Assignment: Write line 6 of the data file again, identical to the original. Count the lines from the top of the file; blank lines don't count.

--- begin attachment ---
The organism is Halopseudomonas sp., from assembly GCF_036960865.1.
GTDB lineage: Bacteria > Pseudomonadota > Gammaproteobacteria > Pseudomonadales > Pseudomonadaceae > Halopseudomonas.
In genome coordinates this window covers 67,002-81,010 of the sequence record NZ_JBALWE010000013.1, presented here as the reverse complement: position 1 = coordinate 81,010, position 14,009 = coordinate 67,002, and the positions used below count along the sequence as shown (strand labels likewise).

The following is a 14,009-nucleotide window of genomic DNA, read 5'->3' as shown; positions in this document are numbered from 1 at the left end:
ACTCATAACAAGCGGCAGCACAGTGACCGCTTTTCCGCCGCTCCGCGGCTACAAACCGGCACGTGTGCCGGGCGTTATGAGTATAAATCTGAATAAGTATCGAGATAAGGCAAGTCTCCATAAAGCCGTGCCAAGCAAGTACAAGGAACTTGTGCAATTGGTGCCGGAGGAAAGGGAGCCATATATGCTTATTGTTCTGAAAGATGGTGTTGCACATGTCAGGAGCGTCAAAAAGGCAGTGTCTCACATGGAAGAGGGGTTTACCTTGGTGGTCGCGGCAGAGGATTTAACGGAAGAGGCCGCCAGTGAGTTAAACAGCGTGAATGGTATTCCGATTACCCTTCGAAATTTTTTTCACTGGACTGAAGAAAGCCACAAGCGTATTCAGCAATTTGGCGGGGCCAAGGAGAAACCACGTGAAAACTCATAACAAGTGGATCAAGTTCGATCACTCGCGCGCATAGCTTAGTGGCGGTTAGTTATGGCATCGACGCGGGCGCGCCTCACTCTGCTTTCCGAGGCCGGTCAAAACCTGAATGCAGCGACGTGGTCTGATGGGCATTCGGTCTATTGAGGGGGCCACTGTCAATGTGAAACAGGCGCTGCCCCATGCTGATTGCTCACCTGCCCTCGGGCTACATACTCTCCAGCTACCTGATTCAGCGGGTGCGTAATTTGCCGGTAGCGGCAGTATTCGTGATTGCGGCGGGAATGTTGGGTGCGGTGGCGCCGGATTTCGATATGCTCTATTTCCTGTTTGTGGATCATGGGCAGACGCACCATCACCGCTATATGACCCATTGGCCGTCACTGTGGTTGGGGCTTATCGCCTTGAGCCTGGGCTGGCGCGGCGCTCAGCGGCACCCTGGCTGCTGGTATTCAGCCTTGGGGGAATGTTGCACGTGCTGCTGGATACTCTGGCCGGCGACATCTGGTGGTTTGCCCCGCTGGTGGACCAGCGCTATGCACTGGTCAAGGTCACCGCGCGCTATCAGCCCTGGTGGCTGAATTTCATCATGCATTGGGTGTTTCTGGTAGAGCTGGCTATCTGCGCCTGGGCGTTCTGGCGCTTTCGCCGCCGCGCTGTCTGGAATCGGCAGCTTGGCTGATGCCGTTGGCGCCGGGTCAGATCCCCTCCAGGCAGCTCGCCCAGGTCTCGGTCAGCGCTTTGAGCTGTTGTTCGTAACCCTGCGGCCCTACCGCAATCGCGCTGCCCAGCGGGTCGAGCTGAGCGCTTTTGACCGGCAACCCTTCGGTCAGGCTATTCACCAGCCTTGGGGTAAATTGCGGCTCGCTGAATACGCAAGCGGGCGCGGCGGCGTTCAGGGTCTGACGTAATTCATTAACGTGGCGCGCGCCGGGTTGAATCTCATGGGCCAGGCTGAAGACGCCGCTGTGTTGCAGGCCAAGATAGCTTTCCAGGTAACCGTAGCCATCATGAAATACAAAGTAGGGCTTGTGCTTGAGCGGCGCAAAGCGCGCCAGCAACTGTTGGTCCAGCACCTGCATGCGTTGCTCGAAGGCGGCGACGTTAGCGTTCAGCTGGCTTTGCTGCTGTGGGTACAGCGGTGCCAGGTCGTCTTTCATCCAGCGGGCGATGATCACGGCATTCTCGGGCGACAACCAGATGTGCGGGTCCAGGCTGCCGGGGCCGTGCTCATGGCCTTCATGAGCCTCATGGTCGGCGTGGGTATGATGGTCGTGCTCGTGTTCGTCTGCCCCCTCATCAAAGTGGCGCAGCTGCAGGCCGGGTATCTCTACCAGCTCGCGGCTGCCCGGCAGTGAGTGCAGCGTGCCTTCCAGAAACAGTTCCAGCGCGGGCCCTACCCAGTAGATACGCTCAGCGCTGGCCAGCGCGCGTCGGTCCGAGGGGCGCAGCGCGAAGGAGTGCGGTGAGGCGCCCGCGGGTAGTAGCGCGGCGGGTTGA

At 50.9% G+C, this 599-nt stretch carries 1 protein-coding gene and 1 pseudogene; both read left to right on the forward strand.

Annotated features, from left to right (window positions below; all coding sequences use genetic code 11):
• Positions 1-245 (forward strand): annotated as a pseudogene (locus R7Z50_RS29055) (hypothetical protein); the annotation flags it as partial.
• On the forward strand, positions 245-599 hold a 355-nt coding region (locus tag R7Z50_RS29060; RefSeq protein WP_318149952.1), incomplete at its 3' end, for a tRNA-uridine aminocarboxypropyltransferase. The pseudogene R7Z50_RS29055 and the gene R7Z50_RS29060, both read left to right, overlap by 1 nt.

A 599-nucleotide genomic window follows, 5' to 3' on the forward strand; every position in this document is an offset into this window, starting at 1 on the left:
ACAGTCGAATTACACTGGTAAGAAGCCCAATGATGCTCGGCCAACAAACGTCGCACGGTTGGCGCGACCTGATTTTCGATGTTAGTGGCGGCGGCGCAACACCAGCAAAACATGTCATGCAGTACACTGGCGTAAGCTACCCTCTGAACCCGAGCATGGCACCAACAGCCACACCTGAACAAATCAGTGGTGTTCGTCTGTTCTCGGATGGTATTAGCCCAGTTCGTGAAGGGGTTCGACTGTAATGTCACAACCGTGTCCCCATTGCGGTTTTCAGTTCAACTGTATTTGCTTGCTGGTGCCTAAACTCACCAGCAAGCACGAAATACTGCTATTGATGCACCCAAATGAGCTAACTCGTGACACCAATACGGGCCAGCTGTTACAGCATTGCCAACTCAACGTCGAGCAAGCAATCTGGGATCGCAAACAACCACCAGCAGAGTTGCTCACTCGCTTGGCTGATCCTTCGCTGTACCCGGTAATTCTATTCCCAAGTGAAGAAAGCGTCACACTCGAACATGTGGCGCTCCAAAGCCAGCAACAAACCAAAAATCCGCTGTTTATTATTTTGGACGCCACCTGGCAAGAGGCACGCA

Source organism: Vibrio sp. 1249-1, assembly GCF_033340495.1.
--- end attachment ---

At 50.9% G+C, this 599-nt stretch carries 1 protein-coding gene and 1 pseudogene; both read left to right on the forward strand.